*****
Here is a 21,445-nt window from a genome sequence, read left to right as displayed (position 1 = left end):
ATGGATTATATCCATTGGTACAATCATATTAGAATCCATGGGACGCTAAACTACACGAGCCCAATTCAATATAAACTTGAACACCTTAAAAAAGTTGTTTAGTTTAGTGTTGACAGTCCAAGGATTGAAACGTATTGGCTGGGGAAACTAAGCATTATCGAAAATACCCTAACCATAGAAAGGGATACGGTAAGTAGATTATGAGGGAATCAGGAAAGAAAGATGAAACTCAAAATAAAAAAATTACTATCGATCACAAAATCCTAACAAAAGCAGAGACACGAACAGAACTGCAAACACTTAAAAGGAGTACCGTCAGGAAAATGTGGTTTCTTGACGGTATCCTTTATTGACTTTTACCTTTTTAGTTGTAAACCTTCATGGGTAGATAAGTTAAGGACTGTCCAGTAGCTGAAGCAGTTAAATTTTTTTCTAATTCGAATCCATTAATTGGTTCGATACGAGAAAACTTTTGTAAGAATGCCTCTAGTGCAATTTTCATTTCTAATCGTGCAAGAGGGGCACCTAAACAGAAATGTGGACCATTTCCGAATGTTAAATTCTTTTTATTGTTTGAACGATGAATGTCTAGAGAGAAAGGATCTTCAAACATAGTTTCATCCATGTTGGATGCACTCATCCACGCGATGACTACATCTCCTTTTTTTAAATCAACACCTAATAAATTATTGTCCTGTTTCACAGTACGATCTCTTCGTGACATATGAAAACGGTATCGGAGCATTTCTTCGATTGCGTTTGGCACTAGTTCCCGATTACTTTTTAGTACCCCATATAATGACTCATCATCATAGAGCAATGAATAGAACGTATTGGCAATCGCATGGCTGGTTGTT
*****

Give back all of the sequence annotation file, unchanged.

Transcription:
Here is a 21,445-nt window from a genome sequence, read left to right as displayed (position 1 = left end):
ATGGATTATATCCATTGGTACAATCATATTAGAATCCATGGGACGCTAAACTACACGAGCCCAATTCAATATAAACTTGAACACCTTAAAAAAGTTGTTTAGTTTAGTGTTGACAGTCCAAGGATTGAAACGTATTGGCTGGGGAAACTAAGCATTATCGAAAATACCCTAACCATAGAAAGGGATACGGTAAGTAGATTATGAGGGAATCAGGAAAGAAAGATGAAACTCAAAATAAAAAAATTACTATCGATCACAAAATCCTAACAAAAGCAGAGACACGAACAGAACTGCAAACACTTAAAAGGAGTACCGTCAGGAAAATGTGGTTTCTTGACGGTATCCTTTATTGACTTTTACCTTTTTAGTTGTAAACCTTCATGGGTAGATAAGTTAAGGACTGTCCAGTAGCTGAAGCAGTTAAATTTTTTTCTAATTCGAATCCATTAATTGGTTCGATACGAGAAAACTTTTGTAAGAATGCCTCTAGTGCAATTTTCATTTCTAATCGTGCAAGAGGGGCACCTAAACAGAAATGTGGACCATTTCCGAATGTTAAATTCTTTTTATTGTTTGAACGATGAATGTCTAGAGAGAAAGGATCTTCAAACATAGTTTCATCCATGTTGGATGCACTCATCCACGCGATGACTACATCTCCTTTTTTTAAATCAACACCTAATAAATTATTGTCCTGTTTCACAGTACGATCTCTTCGTGACATATGAAAACGGTATCGGAGCATTTCTTCGATTGCGTTTGGCACTAGTTCCCGATTACTTTTTAGTACCCCATATAATGACTCATCATCATAGAGCAATGAATAGAACGTATTGGCAATCGCATGGCTGGTTGTT